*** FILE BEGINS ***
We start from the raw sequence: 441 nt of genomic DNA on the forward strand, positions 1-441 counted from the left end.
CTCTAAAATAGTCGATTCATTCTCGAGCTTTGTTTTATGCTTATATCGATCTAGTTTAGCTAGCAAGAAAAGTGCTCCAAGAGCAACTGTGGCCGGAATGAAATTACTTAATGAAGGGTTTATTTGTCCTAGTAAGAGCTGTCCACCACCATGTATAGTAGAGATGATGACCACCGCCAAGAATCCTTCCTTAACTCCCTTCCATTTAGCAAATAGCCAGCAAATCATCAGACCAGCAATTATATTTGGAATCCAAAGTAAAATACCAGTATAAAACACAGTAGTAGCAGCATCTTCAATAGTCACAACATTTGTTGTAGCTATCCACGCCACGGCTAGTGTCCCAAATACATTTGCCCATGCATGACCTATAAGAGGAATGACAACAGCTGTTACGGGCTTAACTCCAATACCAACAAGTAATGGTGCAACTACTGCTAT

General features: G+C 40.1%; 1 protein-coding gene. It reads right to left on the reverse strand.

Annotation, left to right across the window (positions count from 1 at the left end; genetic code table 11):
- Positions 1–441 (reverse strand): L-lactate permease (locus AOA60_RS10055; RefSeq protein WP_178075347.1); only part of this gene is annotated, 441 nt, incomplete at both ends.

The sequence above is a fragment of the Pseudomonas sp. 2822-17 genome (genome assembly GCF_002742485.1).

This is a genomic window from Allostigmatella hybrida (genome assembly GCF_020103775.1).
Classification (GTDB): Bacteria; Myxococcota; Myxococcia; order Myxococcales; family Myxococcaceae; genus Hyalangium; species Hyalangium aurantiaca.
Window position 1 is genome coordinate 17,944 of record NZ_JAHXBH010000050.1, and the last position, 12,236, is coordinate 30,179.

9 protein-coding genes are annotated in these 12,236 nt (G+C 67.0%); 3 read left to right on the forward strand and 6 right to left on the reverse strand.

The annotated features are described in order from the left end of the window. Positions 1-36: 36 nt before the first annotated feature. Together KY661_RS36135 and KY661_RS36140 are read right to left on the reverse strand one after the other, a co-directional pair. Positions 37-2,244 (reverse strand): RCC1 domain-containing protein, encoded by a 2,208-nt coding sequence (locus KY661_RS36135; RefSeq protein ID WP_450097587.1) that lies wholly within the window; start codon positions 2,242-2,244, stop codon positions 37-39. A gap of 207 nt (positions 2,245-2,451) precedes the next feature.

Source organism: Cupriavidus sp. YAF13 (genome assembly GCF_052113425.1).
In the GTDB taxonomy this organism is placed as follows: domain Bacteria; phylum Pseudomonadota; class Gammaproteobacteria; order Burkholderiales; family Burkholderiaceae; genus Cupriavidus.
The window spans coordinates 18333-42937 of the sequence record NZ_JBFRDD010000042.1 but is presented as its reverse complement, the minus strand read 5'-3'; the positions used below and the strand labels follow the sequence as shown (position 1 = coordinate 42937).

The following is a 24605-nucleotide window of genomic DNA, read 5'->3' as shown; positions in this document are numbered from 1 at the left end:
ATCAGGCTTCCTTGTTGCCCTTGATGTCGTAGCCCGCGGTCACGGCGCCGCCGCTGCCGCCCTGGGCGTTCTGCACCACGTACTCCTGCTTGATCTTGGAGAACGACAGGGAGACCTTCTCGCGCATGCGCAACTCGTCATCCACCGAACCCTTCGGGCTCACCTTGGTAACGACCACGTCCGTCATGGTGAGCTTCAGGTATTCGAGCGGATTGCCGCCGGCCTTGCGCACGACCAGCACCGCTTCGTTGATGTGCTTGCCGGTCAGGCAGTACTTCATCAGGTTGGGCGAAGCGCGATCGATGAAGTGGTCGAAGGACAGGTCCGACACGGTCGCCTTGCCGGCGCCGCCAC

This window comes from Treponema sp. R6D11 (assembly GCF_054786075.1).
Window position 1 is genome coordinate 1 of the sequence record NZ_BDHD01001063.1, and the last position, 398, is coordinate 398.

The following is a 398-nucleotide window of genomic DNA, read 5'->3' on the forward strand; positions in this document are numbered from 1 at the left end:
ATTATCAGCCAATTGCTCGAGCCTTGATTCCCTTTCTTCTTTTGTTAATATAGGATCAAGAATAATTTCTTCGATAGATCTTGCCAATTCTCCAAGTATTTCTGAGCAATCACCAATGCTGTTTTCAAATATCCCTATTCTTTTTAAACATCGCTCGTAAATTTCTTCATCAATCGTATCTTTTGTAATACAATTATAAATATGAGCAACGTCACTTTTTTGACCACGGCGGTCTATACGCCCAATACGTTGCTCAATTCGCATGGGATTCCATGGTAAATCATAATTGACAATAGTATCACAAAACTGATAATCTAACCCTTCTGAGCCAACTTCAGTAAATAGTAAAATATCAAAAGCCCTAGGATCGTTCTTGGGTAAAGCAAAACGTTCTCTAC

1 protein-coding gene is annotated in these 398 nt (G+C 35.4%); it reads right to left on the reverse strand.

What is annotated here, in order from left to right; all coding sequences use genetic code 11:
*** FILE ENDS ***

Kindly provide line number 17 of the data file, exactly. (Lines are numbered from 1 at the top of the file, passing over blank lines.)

This window comes from Treponema sp. R6D11 (assembly GCF_054786075.1).